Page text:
In September 1938, O'Connor was notified of his appointment as Commander of 7 Division in Palestine, and on his arrival there was informed of his additional responsibility as Military Governor of Jerusalem. The responsibility for maintaining control involved close cooperation with the Commander-in-Chief, Maj Gen Robert Haining, and the High Commissioner for Palestine and Transjordan, Sir Harold MacMichael, and is reflected in the wealth of surviving correspondence between civil and military authorities. The correspondence also illustrates means of control exercised in areas of gang warfare where, for example, the sabotage and mining of railway sleepers and sniper attacks were commonplace. These means of control included orders for curfews; cooperation between the police and military, and training of the police by the latter; establishment of tactical police outposts in rural areas, and regular patrols; special regulations for road travel outside municipal boundaries for civil and military authorities, and traffic control posts; detention centres; confiscation and general control of firearms.

O'Connor worked alongside Maj Gen B L Montgomery, Commander of 8 Division, to monitor and control areas of unrest between the Arab and Jewish communities. The papers contain much correspondence with Haining and refer to particular incidents, including reports on the district of Ramallah, January and February 1939 (3/3/8) and the political situation in the sub district of Hebron, 1938-1939 (3/4/10); declaration by Montgomery of the general policy to be pursued by 8 Division, November 1938 (3/4/4); and suggestions by the District Commissioner of Jerusalem, Edward Keith-Roach, for alterations to the methods of government in Palestine, February 1939. The papers also include a despatch on the operations carried out by British forces in Palestine and Transjordan, covering action between November 1938 and March 1939 (3/4/53), and those relating to the theory and practice of military control (3/4/55).

Commander of 7 and 6 Division and Western Desert Force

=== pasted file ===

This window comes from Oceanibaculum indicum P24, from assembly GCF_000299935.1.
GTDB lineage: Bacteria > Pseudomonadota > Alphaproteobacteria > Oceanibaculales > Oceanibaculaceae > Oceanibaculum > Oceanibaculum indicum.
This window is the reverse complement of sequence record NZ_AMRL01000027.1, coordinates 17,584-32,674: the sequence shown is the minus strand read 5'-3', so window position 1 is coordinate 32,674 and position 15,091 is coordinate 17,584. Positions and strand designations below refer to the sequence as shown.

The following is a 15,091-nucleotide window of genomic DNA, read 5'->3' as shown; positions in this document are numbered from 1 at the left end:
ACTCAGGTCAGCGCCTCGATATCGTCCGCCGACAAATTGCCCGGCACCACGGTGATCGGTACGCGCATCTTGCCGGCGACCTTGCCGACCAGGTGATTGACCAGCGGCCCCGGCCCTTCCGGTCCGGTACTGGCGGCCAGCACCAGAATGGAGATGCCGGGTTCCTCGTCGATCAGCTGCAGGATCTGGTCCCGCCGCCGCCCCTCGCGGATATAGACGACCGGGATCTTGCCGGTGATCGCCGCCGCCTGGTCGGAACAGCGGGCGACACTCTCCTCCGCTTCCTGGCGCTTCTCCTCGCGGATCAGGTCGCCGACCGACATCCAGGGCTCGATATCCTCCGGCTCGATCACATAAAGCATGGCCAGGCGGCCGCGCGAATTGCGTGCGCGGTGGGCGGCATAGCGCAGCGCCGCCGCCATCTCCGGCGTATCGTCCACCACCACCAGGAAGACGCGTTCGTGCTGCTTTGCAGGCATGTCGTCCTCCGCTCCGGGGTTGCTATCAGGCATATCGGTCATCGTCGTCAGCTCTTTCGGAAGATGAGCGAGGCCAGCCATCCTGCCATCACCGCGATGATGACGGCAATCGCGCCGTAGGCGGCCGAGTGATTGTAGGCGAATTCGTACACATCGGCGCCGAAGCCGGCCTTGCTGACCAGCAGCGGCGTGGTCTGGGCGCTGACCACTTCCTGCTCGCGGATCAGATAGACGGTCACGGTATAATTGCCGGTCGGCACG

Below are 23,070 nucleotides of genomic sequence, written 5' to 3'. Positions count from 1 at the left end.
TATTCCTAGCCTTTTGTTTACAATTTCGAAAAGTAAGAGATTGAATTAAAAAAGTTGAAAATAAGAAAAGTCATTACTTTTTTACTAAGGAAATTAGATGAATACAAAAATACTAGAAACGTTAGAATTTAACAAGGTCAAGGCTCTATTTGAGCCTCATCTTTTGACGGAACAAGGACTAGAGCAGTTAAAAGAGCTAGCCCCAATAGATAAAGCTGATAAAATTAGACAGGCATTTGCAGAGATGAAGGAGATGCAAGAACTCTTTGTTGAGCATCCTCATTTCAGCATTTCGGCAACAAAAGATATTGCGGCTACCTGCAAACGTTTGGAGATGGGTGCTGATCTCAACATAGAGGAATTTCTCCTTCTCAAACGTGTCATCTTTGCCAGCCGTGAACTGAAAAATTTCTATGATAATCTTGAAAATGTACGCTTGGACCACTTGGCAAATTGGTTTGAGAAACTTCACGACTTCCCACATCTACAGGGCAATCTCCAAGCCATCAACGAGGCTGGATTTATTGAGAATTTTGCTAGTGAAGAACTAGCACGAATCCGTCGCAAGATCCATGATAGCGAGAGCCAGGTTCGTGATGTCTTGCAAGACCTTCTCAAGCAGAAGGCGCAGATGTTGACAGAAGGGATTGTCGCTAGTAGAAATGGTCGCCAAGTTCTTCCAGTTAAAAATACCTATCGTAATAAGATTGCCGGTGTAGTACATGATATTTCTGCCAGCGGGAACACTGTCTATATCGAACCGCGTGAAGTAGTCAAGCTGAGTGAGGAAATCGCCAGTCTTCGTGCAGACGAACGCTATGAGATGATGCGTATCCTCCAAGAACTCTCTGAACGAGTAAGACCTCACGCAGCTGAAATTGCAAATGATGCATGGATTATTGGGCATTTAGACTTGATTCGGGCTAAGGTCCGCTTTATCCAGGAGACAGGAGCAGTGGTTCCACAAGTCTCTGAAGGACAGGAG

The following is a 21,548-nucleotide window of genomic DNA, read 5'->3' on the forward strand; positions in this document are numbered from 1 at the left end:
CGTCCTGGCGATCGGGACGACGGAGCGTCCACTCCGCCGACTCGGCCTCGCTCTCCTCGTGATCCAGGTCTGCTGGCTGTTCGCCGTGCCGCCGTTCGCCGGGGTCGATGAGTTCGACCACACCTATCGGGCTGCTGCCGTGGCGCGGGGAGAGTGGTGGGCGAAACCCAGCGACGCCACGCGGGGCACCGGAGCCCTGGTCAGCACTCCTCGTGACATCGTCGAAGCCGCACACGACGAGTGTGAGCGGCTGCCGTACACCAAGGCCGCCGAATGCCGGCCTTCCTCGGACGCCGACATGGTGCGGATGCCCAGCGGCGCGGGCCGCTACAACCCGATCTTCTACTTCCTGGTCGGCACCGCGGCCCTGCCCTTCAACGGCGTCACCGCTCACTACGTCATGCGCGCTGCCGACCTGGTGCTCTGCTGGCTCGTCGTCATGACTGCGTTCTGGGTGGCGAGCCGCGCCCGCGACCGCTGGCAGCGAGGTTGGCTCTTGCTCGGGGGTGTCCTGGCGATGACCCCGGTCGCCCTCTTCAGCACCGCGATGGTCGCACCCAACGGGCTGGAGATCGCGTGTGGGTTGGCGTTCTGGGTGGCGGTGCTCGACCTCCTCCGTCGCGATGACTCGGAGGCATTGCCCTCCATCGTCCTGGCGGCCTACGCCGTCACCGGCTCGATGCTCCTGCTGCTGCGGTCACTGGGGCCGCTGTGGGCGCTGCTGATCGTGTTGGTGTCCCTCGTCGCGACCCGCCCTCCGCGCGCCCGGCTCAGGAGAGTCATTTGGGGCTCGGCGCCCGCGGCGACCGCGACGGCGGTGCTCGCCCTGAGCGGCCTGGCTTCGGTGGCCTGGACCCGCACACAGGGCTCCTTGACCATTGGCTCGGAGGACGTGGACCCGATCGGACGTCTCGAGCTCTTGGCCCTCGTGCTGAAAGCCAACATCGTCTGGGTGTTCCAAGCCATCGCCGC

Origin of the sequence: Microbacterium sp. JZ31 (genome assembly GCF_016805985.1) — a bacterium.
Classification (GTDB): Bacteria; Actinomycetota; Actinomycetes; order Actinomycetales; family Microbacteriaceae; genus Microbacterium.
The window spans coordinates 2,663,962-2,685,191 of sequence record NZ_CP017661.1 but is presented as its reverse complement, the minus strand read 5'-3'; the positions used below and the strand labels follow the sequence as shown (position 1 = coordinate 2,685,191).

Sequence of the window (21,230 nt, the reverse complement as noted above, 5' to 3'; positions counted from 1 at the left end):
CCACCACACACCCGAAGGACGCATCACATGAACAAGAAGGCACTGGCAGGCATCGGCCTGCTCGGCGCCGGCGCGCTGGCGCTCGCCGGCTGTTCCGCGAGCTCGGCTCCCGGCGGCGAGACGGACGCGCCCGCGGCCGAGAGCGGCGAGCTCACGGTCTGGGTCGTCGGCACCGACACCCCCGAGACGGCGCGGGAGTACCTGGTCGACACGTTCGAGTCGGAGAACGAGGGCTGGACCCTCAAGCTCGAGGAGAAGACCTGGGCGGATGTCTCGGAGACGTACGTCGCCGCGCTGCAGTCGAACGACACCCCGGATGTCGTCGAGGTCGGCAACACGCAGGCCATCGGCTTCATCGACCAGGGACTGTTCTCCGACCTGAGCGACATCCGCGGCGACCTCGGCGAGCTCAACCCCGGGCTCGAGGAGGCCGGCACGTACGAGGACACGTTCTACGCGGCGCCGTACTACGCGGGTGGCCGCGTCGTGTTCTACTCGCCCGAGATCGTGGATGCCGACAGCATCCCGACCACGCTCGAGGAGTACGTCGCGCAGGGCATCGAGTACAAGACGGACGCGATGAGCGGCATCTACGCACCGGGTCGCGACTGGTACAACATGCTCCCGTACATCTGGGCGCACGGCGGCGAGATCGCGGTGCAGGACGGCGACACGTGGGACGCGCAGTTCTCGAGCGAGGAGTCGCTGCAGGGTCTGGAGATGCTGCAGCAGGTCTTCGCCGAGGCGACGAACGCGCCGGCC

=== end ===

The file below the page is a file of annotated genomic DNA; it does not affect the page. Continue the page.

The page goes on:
In August 1939, 7 (later 6) Division was transferred to the fortress at Mersa Matruh, Egypt where O'Connor was concerned with the defences of the area in view of the massed forces of the Italian Tenth Army over the border in Libya. Much of the correspondence concerns the defensive system, which included anti-tank obstacles, and machine and Bren gun pill boxes and mountings, as well as concrete dug outs, camouflage and dummy vehicles. Other preparations included provision for tank stepping stones and bridges (4/1/65). See 4/10/1 for diagrams of intended defensive systems.

Mussolini declared war on Britain and France on 10 June 1940 and O'Connor was appointed Commander, Western Desert Force, with the task to protect Egypt and the Suez Canal from Italian attack, as well as the oilfields at Mosul in Iraq and at the head of the Persian Gulf. The forward divisions of the Tenth Italian Army crossed the frontier of Egypt on 13 September 1940, under the command of the Commander-in-Chief, Marshal Rodolfo Graziani. They reached Sidi Barrani, about sixty miles inside the border, and began to dig in. The Italian forces consisted of one Blackshirt Division in Sidi Barrani, two Libyan divisions divided between Maktila on the coast and the two camps at Tummar, a mobile group at Nibeiwa, and a metropolitan division in the Sofafi and Rabia camps.

At this time the Western Desert Force under O'Connor's command comprised some 30,000 men making up the 4 Indian Division, commanded by Maj Gen Beresford Peirse, 7 Armoured Division, under the command of Maj Gen Michael O'Moore Creagh, the Support Group, commanded by Brig W H E 'Strafer' Gott, and Selby Force. Lt Gen H Maitland Wilson was General Officer Commanding, British Troops in Egypt.

While plans for the 'Five Day Raid', which developed into what was to become known as the First Libyan Campaign, were being laid, preparations for attack and provision for munitions continued. The Italians were periodically bombarded by the Royal Navy and the RAF, so that stores and equipment could be supplied. A letter from Creagh in June 1940 (4/1/33) includes an appreciation of 7 Div and enemy positions, and refers to the bombing of Bardia by the Royal Navy and operations in Giarabub; another letter to Creagh refers to the policy of 202 Group, RAF in attacking enemy aerodromes and aircraft rather than military targets and troops, and fighter planes as escorts in land operations and observation rather than in strafing missions. Armoured Fighting Vehicles were modified for service in the desert and weaponry (4/1/73) and Bofors equipments, Boyes rifles and anti-aircraft guns were transferred to Mersa Matruh fortress (4/1/54). A small raiding party known as Jock's Column after its leader, Lt Col John Charles Campbell, operated as part of 7 Armoured Division (4/1/102).

Secrecy was a prerequisite to the planned surprise attack on the Italian forces, and a letter from O'Connor (4/1/133) criticises recent breaches in security caused by needless discussion of objectives. The existence of a captured appreciation, dated August 1940, by Italian 2 Division of British positions in areas including Bardia and Sidi Omar, with map, indicates effective policing by British troops. An appreciation of enemy position at Sidi Barrani (4/1/97) also touches on the condition of vehicles of 7 Armoured Division, and 1 Royal Tank Regiment (4/1/98), problems which surfaced constantly throughout the campaign.